Learning resources. As we grow our organization, we are exploring ways to support the work of journalists, filmmakers, photographers and others who want to create restorative narratives and other forms of strength-based narrative. We’ve started to do some training around Restorative Narratives and how the media can create positive change. We are also working with the University of Oregon on research related to Restorative Narrative and are beginning to create a Restorative Narrative Toolkit for practitioners, educators, and students, who want to learn more about the genre.
Why we do it:
Since 1999, ivoh has been dedicated to our mission of strengthening media coverage — and thereby the communities that the media covers.
We pursue our work with the understanding that media has a significant impact on communities — in both positive and negative ways. A 2014 study from the University of California at Irvine found that repeatedly consuming traumatic news can cause acute stress.
“We suspect that there’s something about repeated exposure to violent images or sounds that keeps traumatic events alive and can prolong the stress response in vulnerable people,” one of the study’s authors wrote. “There is mounting evidence that live and video images of traumatic news events can trigger flashbacks and encourage fear conditioning. If repeatedly viewing traumatic images reactivates fear or threat responses in the brain and promotes rumination, there could be serious health consequences.”
ivoh is considering how media might create stories and images that go beyond tragedy and trauma — to recovery and resilience. By telling more stories about people and communities that are exhibiting resilience, the media can support their latent strength and recovery and empower other people and communities to be resilient. Research shows that resilience is an acquired skill.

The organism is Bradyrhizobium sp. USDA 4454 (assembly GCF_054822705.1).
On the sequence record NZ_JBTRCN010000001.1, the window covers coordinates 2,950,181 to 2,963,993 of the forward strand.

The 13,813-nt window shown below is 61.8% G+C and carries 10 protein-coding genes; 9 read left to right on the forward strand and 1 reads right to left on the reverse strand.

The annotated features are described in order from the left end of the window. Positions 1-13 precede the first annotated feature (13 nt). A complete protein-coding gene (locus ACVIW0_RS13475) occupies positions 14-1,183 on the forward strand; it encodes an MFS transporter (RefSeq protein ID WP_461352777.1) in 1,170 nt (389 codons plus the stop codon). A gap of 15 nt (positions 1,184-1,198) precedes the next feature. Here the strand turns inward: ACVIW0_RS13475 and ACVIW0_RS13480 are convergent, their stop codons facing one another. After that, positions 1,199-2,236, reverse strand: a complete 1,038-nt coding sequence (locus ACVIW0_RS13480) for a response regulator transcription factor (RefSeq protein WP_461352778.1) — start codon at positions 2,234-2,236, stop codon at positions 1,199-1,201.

Research has also found that uplifting news can motivate people to do good in the world. A 2011 study in the Journal of Psychology and Personality and Social Psychology looked at the warm, uplifting feeling people get from watching someone act with compassion or courage — a feeling that psychologists refer to as “moral elevation.” This feeling of elevation supports people’s belief in the goodness of humanity, induces positive emotions, and inspires people to act more altruistically.
Similarly, positive psychologist Barbara Frederickson has found that witnessing and hearing about positive emotions such as kindness and generosity can “broaden the scopes of attention, cognition and action and build physical, intellectual and social resources — enduring personal resources, which function as reserves to be drawn on later to manage future threats.”
As evidence of the impact of images and messages of strength continues to mount, we want to share the research and help build the capacity of those in media to work as agents of benefit to the world. This goal inspires us and is woven throughout our work.
How we got started:
Images & Voices of Hope (ivoh) was founded in 1999 with a media dialogue among 180 professionals in Manhattan. At the time, a shared interest in the media’s impact on society brought together three organizations: the Visions of a Better World Foundation, the Brahma Kumaris, and the Center for Advances in Appreciative Inquiry at Case Western Reserve University. The result of their shared interest was ivoh, which became an independent 501C 3 in 2008. We remain committed to a strength-based inquiry into media’s impact on the world and to expanding the capacity of media to strengthen societies they cover.
Click here to read more about ivoh’s history